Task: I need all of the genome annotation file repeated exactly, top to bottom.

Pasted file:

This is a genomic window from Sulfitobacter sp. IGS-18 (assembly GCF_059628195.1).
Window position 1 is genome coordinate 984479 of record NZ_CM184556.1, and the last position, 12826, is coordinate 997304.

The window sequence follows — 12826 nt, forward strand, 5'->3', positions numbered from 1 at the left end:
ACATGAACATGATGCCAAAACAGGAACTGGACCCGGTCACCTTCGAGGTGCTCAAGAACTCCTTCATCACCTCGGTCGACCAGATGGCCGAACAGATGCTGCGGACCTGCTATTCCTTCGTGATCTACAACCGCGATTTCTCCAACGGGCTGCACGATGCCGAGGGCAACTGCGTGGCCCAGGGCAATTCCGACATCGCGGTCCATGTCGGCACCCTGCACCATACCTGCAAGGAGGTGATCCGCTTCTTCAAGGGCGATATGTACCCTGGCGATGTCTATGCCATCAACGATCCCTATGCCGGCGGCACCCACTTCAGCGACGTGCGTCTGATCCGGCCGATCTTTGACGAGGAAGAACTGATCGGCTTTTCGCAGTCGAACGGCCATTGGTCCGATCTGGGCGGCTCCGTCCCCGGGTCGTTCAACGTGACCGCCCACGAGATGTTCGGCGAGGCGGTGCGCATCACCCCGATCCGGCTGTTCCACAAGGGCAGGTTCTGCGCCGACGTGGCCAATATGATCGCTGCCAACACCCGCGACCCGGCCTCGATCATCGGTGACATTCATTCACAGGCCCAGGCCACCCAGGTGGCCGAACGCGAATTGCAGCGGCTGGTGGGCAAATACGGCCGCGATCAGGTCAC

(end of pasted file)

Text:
This is a genomic window from Sulfitobacter sp. IGS-18 (assembly GCF_059628195.1).
Window position 1 is genome coordinate 984479 of record NZ_CM184556.1, and the last position, 12826, is coordinate 997304.

The window sequence follows — 12826 nt, forward strand, 5'->3', positions numbered from 1 at the left end:
ACATGAACATGATGCCAAAACAGGAACTGGACCCGGTCACCTTCGAGGTGCTCAAGAACTCCTTCATCACCTCGGTCGACCAGATGGCCGAACAGATGCTGCGGACCTGCTATTCCTTCGTGATCTACAACCGCGATTTCTCCAACGGGCTGCACGATGCCGAGGGCAACTGCGTGGCCCAGGGCAATTCCGACATCGCGGTCCATGTCGGCACCCTGCACCATACCTGCAAGGAGGTGATCCGCTTCTTCAAGGGCGATATGTACCCTGGCGATGTCTATGCCATCAACGATCCCTATGCCGGCGGCACCCACTTCAGCGACGTGCGTCTGATCCGGCCGATCTTTGACGAGGAAGAACTGATCGGCTTTTCGCAGTCGAACGGCCATTGGTCCGATCTGGGCGGCTCCGTCCCCGGGTCGTTCAACGTGACCGCCCACGAGATGTTCGGCGAGGCGGTGCGCATCACCCCGATCCGGCTGTTCCACAAGGGCAGGTTCTGCGCCGACGTGGCCAATATGATCGCTGCCAACACCCGCGACCCGGCCTCGATCATCGGTGACATTCATTCACAGGCCCAGGCCACCCAGGTGGCCGAACGCGAATTGCAGCGGCTGGTGGGCAAATACGGCCGCGATCAGGTCAC